20. 20. mTBI Pocket Guide Clinical Practice Guidelines for treatment of mTBI Features: - Quick results with coding guidance - Symptom management lists - Summary of clinical recommendations - Patient education resources - Clinical tools and resources20
  21. 21. mTBI Co-occurring Conditions Toolkit Co-occurring Conditions Toolkit: Mild Traumatic Brain Injury and Psychological Health Features: – Guidance to primary care providers on the assessment and management of patients – Synthesizes information from the following VA/DoD CPGS: mTBI, PTSD, depression, chronic opioid therapy and substance use disorder21
  22. 22. Provider Resilience Deploying Summer 2012 Currently field testing downrange Self-care tool for health care providers who work with service members and who may need support in coping with burnout or compassion fatigue Features: - Quick dashboard view - Graphing to track resilience progress - Tools to assist increasing resilience - Inspirational value cards - User-set reminders to update assessments22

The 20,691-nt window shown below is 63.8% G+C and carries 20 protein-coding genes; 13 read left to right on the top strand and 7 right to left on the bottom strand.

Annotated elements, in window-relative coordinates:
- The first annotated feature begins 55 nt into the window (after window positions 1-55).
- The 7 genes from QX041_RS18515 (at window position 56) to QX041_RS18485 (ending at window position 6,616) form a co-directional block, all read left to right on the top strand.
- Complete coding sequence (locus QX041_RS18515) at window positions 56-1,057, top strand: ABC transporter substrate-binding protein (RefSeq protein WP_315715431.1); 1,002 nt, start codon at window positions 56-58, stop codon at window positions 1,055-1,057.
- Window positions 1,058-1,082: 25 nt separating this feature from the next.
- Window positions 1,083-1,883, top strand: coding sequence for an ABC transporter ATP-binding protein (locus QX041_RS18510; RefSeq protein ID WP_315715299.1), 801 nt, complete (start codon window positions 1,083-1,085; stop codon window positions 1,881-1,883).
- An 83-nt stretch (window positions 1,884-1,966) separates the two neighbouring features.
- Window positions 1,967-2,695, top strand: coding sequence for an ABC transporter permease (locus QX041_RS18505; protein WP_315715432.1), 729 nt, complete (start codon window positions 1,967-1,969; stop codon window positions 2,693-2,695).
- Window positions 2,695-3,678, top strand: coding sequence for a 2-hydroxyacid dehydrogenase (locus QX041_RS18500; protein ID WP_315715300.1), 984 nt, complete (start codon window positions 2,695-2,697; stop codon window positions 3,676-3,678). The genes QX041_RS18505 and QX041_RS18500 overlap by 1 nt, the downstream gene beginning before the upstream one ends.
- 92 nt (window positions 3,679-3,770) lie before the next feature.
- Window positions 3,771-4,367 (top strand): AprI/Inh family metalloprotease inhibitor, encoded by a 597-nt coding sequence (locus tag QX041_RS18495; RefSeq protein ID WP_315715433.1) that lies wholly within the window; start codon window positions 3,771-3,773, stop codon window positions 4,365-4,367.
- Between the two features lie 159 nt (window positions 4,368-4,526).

23. 23. Provider Education
  24. 24. Service Delivery in the 21st Century• The (very) educated consumer.• Social networks• Participatory Medicine / Patient-Centered Medical Home• Consumer-centric• Security / privacy• Informatics (the “measured life”)• The virtual “clinical setting” 24
  25. 25. Next Generation25
  26. 26. Mobile Trivia• 70% of people sleep with their cell phone; 90% of “digital natives” (under 30)• There are more mobile phones in the world than toothbrushes.
  27. 27. Contact Information Robert Ciulla, Ph.D. Chief, Population & Prevention Programs |P3| National Center for Telehealth and Technology |T2| Joint Base Lewis-McChord, Tacoma, WA robert.ciulla@us.army.mil To view or download a copy of this presentation, visit www.slideshare.net/t2health27